Moral Permissibility

Last month I had the honour to judge at the Hillcrest High School Speech & Debate Tournament (yay for long titles!). I couldn’t judge finals of policy (CX) debate because I had already judged one of the teams earlier in the day, but I was able to judge finals of Lincoln-Douglas Debate. LD differs from CX in that it focuses on values and morals rather than legislative or policy changes/solutions.

The topic for the debate was as follows

Resolved: It is morally permissible to kill one innocent person to save the lives of more innocent people.

There are two debaters in each LD round, an affirmative and a negative, with one defending the resolution and the other attacking it. The affirmative had some fairly common sensical arguments, mostly centered around utilitarianism, or doing the greatest good for the greatest amount of people. She maintained that it was inarguably better to sacrifice one person to save five, and that we must weigh the greater good in all circumstances. That sometimes sacrifice was necessary to preserve more lives.

I felt like the negative debater made a much more interesting argument, however. He claimed that the resolution was specious in its very wording, and that the affirmative’s argument of necessity (her value was “harm” but her focus was that it was sometimes necessary to sacrifice an individual) was flawed. Just because sacrificing an individual was sometimes necessary, the negative argued, that didn’t make it moral. His value was that of deontology, or “A non-consequential approach to evaluating ethics, whereby the degree of ethicalness depends on the intentions behind the decisions rather than the outcomes or actions that result.” (Esomar Research).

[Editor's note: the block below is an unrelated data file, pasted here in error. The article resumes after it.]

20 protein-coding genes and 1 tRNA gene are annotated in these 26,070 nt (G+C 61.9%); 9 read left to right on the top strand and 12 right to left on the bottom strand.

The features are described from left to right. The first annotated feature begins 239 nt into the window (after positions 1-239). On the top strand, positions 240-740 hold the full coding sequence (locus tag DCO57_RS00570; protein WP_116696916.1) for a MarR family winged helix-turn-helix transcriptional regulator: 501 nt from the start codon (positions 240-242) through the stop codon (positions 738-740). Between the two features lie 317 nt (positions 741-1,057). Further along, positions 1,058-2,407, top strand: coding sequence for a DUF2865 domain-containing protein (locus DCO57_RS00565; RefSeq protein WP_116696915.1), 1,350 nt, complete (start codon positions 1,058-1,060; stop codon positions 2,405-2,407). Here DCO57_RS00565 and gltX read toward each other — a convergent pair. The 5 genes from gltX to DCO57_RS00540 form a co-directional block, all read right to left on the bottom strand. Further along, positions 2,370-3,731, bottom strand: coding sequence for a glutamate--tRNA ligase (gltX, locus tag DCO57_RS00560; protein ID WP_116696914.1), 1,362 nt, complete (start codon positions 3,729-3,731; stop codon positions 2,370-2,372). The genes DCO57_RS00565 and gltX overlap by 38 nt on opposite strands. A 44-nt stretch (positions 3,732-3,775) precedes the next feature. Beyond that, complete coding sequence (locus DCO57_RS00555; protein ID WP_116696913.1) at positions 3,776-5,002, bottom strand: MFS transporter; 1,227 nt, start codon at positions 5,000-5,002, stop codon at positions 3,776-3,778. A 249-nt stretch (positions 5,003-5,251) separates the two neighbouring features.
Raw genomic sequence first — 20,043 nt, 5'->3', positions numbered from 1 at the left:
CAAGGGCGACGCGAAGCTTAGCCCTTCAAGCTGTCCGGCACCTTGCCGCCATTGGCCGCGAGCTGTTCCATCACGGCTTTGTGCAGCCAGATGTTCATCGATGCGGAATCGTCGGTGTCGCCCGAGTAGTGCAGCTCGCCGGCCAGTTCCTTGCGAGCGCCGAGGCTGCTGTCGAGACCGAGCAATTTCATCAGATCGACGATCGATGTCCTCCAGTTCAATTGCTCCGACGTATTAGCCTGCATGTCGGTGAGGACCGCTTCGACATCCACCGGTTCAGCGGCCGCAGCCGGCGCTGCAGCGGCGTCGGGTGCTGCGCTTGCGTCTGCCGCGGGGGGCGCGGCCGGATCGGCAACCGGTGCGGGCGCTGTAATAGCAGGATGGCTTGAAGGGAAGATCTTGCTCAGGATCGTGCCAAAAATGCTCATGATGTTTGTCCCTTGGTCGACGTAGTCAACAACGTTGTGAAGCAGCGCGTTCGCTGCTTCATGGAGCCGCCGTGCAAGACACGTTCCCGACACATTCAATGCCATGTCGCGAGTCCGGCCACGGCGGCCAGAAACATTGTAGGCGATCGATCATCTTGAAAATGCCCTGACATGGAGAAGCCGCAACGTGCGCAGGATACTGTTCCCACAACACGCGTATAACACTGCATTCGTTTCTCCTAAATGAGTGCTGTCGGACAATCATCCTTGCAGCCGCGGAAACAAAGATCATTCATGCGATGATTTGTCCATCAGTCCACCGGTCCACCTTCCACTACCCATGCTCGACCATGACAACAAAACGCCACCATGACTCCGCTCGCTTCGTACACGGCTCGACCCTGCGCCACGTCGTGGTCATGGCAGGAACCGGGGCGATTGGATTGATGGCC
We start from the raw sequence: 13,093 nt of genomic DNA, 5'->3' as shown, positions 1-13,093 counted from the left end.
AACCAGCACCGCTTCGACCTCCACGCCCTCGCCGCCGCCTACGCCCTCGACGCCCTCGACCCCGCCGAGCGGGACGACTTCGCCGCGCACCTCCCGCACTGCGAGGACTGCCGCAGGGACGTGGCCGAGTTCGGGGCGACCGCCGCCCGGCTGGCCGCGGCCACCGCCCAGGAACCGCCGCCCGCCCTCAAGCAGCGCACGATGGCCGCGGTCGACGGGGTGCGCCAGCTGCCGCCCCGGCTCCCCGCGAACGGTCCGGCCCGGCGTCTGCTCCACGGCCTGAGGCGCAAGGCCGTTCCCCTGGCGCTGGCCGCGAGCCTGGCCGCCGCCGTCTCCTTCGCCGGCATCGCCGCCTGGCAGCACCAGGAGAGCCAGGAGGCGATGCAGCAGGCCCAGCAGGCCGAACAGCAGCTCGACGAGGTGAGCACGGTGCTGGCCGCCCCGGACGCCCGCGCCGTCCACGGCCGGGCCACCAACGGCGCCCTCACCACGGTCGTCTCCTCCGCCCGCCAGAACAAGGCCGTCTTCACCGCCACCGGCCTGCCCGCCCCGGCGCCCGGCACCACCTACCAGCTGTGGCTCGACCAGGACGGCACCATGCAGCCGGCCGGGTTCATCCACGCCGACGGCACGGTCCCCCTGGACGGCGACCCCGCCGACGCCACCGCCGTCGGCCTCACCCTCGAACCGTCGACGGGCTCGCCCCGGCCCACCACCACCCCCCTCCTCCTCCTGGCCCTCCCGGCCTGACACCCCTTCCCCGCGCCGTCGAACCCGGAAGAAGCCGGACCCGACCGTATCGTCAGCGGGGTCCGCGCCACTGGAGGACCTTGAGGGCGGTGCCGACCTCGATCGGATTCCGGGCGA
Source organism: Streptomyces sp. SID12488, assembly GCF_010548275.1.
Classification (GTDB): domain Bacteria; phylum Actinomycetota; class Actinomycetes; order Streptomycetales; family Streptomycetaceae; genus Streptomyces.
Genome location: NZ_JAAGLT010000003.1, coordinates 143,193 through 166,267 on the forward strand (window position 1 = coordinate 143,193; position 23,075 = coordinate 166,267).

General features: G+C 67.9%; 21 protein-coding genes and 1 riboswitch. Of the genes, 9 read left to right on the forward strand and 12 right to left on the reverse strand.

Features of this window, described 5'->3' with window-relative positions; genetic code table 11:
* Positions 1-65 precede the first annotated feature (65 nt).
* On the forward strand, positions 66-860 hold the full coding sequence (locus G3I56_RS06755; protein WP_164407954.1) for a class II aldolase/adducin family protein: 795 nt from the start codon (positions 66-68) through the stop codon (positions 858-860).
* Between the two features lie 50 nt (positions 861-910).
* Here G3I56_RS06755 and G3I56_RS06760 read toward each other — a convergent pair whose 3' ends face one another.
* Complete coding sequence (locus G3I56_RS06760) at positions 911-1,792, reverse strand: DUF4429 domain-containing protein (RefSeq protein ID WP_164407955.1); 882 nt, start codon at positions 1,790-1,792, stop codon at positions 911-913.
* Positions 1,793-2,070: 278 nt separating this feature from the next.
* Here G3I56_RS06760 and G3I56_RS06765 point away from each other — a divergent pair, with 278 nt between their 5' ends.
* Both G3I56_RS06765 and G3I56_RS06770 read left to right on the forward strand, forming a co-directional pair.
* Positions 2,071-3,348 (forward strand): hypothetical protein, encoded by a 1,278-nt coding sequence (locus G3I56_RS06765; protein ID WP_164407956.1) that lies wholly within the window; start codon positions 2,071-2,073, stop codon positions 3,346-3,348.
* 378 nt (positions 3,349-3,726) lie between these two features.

The negative went on to say that we simply cannot view human life as a means to an end, and that by the value of deontology we must evaluate the means rather than the ends. If it is immoral to kill one innocent person (as he convinced the affirmative to admit), then it does not magically become moral just because more people might be saved. Both options (letting the majority die or killing the single innocent person) are immoral. Necessity does not equal moral permissibility.

I voted for the negative, first because I felt like he made a strong argument that was correct, but also because the affirmative never replied to his attacks. I won’t debate for someone, so if she’d made a good response, the round would have gone to her, but she didn’t. Regardless, after reading a blog post about Jack Bauer from the hit TV show 24 and his willingness to kill, it got me thinking about this topic of moral permissibility again.

This blog entry is, essentially, by way of introduction; it’s already long enough as it is. Chew a bit on it, and I’ll extend tomorrow to discuss the valuation of different human beings, comparing the hale and healthy to the mentally or physically ill or impaired.

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